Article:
Melissa Collett explains why Corporate Chartered status from the CII is more important than ever in the digital age
In our digital age, consumers are becoming more knowledgeable about the goods and services they buy, and as a result are expecting higher standards from companies across all industries. Consumers look for indicators to help them identify companies who strive for better consumer outcomes. This is why Corporate Chartered status is becoming more important than ever.
Corporate Chartered status demonstrates that a firm has made a commitment to a published code of ethics, to provide knowledgeable advice backed up by qualifications and continuing professional development (CPD), and to seek good customer outcomes. As part of the CII's recent consultation, a number of consultees said how important it was to ensure that Corporate Chartered firms continue to meet these requirements. That is why the Corporate Chartered status is governed by a contract which requires compliance with a set of Corporate Chartered status rules (the 'rules'). These aim to protect the reputation of the CII, the Corporate Chartered status mark (which includes the logo containing the title itself), and the profession as a whole.
It is important to understand that the CII is not a regulator, and as such cannot impose regulatory style sanctions on firms that are in breach of the rules. This means that the CII cannot impose fines, remove permissions or act on matters that are regulatory in nature, nor is it a substitute for the courts, for example in relation to potential claims of negligence. Any matters that fall within these categories should be pursued with the competent authority, such as the regulator, or where appropriate, the Financial Ombudsman Service or the courts, who have the jurisdiction to consider such matters.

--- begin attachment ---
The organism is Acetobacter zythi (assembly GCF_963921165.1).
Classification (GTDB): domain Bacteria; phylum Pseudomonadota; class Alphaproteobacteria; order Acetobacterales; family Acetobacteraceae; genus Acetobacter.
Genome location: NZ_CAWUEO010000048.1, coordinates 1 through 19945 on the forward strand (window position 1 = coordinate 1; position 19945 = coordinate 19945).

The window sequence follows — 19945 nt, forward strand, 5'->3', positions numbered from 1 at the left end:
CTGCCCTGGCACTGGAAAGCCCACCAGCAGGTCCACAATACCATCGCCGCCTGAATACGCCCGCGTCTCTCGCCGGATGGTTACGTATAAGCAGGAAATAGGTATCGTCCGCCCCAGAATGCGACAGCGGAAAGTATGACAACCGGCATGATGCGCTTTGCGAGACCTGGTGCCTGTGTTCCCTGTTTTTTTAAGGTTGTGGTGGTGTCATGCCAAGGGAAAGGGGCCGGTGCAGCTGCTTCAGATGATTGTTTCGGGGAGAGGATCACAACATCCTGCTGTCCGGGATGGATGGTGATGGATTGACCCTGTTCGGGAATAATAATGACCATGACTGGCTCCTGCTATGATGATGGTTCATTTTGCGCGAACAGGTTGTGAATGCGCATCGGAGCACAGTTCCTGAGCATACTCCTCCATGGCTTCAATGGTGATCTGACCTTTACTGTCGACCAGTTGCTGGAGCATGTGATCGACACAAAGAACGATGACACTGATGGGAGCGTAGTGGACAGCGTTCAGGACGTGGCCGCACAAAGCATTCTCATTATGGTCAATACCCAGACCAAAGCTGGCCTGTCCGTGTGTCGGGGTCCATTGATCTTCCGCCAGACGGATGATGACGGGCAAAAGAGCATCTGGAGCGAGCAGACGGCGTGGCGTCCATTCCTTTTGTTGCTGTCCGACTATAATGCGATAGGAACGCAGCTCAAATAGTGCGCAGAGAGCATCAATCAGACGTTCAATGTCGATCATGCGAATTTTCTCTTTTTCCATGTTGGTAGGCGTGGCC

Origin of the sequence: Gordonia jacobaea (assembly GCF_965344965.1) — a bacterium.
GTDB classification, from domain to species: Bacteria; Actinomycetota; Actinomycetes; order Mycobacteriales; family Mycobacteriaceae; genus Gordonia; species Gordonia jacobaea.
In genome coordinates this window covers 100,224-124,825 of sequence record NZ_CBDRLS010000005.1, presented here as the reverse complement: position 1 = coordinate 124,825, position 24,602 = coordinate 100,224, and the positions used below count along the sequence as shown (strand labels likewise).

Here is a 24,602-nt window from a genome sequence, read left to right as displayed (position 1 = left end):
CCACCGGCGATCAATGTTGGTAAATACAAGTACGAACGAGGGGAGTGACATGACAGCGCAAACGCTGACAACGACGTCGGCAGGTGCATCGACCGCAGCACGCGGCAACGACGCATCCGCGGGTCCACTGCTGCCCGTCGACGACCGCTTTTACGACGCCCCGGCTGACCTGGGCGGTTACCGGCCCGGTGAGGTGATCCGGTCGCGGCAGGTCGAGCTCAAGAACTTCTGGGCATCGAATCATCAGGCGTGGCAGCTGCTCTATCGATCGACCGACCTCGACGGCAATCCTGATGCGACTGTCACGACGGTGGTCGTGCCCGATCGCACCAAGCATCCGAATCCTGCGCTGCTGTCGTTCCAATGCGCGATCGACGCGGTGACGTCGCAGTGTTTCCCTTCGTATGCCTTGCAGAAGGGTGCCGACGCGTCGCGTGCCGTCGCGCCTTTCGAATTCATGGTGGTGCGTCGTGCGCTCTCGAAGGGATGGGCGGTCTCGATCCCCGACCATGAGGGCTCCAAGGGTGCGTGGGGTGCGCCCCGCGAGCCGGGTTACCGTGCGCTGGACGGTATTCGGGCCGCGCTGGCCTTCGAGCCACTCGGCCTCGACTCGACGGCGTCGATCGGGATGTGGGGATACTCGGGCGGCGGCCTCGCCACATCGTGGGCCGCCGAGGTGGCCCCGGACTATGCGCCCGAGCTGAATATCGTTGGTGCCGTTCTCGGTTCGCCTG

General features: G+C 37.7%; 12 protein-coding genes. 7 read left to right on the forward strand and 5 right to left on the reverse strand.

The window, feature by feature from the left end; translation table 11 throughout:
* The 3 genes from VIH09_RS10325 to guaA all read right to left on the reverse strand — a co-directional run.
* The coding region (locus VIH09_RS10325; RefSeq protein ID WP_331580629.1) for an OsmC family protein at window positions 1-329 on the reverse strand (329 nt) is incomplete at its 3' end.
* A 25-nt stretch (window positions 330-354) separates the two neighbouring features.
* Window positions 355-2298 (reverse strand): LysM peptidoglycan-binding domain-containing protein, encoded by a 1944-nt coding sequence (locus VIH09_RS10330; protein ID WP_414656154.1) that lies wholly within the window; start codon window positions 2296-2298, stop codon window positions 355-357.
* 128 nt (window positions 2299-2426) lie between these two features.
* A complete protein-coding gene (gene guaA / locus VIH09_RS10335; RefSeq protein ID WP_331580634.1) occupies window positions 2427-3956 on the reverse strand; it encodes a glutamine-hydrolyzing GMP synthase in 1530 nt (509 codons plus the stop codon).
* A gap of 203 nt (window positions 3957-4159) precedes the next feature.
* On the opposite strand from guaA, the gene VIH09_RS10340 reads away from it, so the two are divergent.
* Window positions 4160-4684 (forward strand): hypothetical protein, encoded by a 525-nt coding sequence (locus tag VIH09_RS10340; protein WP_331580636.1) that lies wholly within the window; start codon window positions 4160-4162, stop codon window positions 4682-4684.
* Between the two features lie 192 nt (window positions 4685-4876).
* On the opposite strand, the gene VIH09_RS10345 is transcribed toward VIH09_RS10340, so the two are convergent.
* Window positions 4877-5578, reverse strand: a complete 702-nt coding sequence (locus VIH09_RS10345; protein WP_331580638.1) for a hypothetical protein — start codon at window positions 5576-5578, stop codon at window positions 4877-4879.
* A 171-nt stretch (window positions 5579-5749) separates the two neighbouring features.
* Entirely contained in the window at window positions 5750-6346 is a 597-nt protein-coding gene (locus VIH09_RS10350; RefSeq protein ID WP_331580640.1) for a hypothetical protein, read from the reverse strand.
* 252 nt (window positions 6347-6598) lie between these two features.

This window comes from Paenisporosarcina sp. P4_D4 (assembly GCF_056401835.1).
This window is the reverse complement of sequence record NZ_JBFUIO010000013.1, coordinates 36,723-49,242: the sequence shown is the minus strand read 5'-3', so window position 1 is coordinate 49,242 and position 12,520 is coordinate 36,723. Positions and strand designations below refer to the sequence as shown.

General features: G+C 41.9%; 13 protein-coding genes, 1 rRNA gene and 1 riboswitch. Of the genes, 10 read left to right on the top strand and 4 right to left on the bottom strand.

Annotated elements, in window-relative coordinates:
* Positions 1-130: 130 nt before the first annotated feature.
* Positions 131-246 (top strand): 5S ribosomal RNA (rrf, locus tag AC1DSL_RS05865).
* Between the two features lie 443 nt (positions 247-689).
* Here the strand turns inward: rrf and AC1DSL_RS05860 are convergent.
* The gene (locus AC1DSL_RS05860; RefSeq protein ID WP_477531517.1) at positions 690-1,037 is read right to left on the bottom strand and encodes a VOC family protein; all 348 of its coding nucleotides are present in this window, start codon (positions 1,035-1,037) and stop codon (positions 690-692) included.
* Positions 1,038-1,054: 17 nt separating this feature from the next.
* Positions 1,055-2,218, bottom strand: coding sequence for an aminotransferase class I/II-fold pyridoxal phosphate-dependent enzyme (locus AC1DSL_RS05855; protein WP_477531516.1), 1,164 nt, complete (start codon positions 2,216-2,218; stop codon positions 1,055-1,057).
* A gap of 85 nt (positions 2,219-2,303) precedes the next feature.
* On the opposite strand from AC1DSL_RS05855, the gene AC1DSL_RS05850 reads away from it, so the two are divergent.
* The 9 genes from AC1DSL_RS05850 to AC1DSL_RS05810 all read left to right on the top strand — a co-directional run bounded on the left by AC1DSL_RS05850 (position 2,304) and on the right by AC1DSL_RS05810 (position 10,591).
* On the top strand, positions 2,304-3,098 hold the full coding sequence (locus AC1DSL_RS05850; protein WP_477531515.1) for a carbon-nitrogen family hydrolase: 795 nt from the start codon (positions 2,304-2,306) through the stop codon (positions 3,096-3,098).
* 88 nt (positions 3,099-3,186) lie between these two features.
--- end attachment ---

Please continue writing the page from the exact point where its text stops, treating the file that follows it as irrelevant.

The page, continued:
Instead of a regulatory relationship, the CII has a contractual relationship with Corporate Chartered firms. Firms that currently hold Corporate Chartered status are required to comply with the rules at all times during their annual membership period, and failure to comply with the rules, could lead to the withdrawal of Corporate Chartered status. If this happens, it is important that any determination made by the CII is followed within any specified time-frames, to prevent the misuse of the Corporate Chartered status. The above sanction can be considered as a 'worst case scenario', for example when a Corporate Chartered firm breaches a fundamental principle of the CII's Code of Ethics or fails to inform the CII of a regulatory sanction.
However, despite the CII having the discretion to impose sanctions for breach of the rules, we want to be able to work collaboratively with Corporate Chartered firms to adopt more of a 'prevention is better than cure' approach to breaches of the rules, especially if that 'cure' results in the removal of a firm's Corporate Chartered status.
The CII encourages Corporate Chartered firms to be open and transparent with the CII if a firm believes they are in breach (or may potentially be in breach) of the rules. By engaging with the CII at the earliest stage possible, we can work together to provide guidance and support to ensure that a potential breach can be remedied and prevented from re-occurring. This can avoid issues of non-disclosure of a potential breach from arising, which can sometimes make cases more difficult both for the firm and the CII.
The CII's motto of 'Standards, Professionalism, Trust' remains at the heart of the work the CII does. If the standards and professionalism of the CII's members and Corporate Chartered firms are clear, then we are collectively one step closer to securing public trust in the profession. However, the CII cannot maintain these standards without the cooperation of Corporate Chartered firms. The Corporate Chartered mark is a sign of a valuable commitment, and the
CII, with help from Corporate Chartered firms, will always seek to protect the value of the Corporate Chartered brand.
For more information on Corporate Chartered status, including complete editions of the current rules and guidance, please visit www.cii.co.uk/membership/join-us/chartered/corporate-chartered/
Melissa Collett is professional standards director at the CII